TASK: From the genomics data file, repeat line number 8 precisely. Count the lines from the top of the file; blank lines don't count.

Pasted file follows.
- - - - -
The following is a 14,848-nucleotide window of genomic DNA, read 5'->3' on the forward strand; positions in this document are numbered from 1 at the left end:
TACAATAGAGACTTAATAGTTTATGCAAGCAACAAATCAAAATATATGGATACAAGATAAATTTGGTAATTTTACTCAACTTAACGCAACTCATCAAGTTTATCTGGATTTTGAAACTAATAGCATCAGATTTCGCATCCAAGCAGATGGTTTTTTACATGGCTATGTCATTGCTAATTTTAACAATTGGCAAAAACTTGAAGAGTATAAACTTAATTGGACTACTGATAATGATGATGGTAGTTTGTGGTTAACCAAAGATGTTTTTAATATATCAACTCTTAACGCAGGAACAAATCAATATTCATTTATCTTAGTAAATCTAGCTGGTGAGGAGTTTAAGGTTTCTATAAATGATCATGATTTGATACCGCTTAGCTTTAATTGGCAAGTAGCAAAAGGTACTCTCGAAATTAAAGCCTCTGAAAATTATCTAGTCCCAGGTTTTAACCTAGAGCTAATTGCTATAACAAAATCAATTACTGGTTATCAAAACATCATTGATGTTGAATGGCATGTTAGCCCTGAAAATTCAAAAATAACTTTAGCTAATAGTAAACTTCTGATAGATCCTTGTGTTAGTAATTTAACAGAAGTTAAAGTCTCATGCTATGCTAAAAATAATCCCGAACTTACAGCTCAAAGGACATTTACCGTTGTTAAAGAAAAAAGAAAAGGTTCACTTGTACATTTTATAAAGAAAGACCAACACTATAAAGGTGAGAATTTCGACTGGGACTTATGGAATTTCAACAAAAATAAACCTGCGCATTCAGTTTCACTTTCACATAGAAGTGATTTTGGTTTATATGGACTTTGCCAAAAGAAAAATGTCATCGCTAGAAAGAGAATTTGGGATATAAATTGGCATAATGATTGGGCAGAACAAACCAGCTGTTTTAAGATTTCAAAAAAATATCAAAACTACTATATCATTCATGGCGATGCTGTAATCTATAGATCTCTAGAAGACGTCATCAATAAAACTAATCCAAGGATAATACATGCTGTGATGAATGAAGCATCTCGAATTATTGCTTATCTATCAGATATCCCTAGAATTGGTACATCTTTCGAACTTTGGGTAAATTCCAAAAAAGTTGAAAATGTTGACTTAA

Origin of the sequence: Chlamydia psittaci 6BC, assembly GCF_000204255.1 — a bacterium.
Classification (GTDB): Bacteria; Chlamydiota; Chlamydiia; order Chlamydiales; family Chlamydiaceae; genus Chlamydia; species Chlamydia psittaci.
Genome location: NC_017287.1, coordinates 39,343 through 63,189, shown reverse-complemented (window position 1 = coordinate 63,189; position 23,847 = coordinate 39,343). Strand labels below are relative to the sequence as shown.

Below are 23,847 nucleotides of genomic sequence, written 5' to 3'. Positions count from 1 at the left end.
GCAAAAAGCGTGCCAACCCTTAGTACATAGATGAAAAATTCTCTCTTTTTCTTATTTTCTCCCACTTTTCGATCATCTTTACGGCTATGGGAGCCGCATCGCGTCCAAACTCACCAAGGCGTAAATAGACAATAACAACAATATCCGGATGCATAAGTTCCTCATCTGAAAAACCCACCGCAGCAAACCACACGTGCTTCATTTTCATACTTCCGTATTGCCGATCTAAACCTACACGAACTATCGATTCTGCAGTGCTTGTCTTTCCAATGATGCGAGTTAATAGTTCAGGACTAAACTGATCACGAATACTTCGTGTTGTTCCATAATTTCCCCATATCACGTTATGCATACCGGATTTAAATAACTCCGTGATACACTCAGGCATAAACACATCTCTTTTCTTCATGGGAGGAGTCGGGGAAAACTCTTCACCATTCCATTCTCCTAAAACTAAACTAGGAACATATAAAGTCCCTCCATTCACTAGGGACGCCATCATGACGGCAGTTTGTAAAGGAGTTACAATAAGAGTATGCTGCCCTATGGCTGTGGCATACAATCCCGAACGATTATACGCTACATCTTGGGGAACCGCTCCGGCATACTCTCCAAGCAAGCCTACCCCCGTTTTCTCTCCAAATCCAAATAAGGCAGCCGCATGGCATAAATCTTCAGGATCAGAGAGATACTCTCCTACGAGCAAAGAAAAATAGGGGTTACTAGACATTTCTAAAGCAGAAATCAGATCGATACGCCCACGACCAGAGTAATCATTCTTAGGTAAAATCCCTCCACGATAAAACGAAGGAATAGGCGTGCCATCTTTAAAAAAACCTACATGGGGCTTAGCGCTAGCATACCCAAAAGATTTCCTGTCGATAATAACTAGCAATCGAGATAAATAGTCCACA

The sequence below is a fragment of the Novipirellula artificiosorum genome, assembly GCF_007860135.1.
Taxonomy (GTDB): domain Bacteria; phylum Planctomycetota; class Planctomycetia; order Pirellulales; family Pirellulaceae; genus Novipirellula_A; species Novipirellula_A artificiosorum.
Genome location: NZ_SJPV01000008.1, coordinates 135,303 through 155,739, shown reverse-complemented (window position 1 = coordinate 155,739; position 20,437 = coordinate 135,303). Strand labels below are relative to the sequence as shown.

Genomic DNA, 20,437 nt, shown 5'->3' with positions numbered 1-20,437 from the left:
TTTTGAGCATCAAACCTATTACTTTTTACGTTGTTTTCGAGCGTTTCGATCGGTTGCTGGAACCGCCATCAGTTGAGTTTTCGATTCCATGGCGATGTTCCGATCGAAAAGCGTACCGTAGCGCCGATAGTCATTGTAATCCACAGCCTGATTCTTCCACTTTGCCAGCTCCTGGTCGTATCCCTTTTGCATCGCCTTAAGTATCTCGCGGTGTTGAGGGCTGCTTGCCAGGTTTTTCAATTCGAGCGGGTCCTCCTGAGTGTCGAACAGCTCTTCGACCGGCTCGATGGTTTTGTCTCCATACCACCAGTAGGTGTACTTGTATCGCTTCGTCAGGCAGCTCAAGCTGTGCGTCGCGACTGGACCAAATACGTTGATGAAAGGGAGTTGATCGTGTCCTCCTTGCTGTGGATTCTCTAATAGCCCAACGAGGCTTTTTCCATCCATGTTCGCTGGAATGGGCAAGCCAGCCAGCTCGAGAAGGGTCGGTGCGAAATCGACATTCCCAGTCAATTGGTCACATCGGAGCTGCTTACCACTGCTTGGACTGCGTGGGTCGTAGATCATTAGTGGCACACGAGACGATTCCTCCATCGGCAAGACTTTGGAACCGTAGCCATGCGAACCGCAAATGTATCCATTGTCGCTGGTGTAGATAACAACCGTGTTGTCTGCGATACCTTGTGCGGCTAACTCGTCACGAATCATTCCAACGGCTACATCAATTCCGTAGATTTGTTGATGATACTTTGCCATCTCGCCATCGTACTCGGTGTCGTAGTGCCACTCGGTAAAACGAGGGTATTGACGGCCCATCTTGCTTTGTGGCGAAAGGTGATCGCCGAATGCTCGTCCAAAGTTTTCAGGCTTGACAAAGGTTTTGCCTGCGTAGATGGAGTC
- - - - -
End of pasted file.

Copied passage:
The sequence below is a fragment of the Novipirellula artificiosorum genome, assembly GCF_007860135.1.